On the topic of "Stupid, time-wasting preparation" I spent more than a few hours foolishly planning out exactly the pace I would run and when I would hit the checkpoints. The email is below and if you know anything about this type of racing, you know that the best laid plans are decimated the minute the starting pistol sounds. Looking back at it, it is quite humorous that I was so optimistic.

The ignorant email:


(Horsemen, I sent this to all for any advice you may have or comments. We got a late planning start so any gouge would be helpful)

N.N.,

The soreness subsided in a couple of days. Strange thing is that I was OK all day Sunday and Monday (other than being very tired). So I thought I had sidestepped the pain. But when Tuesday rolled around, it felt like "The Day After." So who knows. But the pain went away in a couple of days.

I posted my 2nd worst PFT ever yesterday. But I stayed first class and had a decent run (20:10). I guess not doing any pull-ups nor sit-ups since the last PFT requires payment at the next. I will save the embarrassment of revealing the score but it wasn't pretty. Had to do well on the run to get a 1st class but was up for the challenge.

Now onto the next order of business. Here is my take and some questions concerning the 50 miler:

1. Pace: I applied some Excel work and optimization for this, thanks to my new ten-pound brain.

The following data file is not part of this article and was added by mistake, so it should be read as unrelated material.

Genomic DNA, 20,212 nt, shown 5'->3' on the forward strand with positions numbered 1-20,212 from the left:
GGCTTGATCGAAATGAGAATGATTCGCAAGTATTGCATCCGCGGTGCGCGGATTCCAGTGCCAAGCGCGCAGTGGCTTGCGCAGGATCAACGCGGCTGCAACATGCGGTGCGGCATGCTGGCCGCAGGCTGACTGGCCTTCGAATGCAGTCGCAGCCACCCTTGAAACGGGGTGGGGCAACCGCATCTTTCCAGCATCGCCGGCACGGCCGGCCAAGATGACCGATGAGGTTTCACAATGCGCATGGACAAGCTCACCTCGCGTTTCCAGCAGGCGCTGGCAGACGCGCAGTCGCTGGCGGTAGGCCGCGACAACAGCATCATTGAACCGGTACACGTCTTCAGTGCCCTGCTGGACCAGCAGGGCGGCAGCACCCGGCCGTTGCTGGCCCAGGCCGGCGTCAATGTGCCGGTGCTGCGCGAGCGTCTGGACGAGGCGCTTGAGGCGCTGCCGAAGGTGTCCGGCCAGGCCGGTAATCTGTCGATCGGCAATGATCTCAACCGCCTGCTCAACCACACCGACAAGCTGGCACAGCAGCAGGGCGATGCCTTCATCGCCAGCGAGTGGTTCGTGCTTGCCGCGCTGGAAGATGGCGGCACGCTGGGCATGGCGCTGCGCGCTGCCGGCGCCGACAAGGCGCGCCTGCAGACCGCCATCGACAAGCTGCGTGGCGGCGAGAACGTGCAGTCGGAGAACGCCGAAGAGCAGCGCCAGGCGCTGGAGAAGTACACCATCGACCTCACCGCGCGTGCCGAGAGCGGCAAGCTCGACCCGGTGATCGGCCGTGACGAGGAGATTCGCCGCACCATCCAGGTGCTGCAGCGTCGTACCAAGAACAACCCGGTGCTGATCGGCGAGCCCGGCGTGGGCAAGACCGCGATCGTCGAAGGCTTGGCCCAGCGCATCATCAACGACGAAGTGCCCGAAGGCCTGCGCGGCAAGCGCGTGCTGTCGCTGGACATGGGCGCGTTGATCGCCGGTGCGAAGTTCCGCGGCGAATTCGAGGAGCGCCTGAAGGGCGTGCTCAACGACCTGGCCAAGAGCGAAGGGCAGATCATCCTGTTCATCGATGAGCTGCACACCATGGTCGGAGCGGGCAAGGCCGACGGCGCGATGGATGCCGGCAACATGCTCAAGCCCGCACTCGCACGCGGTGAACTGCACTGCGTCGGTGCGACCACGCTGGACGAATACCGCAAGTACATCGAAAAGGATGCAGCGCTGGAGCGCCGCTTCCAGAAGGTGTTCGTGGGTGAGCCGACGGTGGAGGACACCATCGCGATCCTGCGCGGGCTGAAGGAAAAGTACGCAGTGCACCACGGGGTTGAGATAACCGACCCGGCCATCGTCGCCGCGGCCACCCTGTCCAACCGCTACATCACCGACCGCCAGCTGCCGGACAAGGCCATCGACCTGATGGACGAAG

Race time starts at 0600 and the first cut-off is at 1530 so that gives us 9.5 hours to make it to the 32 mile mark! But that pace would sink us for the next cut off. (See spreadsheet, first tab)

Now if we can shoot for 15 minute per mile pace, that would put us at 4 miles per hour and get us to the first cutoff in 8 hours, 5 minutes and then able to hit the other two cut-offs with time to spare. (Interesting side note: we can maintain a 16.5 minute per mile pace and still make it right on time but who wants to go that slow and barely make the cutoff? But this marks our slowest average if we want to finish)

The next cutoff will be at the 42 mile mark (10 miles down the road). Keeping at a 15 minute per mile pace, that would get us there in 2.5 hours or 1624, an hour before the cutoff.

The last cut off is the finish line: 50 miles by 8:00 PM. To make this all easier to picture, I made a spreadsheet with notes. Take a look and let me know what you think. I think we should shoot for the last tab: 15 minute miles. (I assume you know the basics about Excel. If not, let me know and I can walk the dog via landline.) Notice the notes embedded (hover over the red cornered cells for notes.)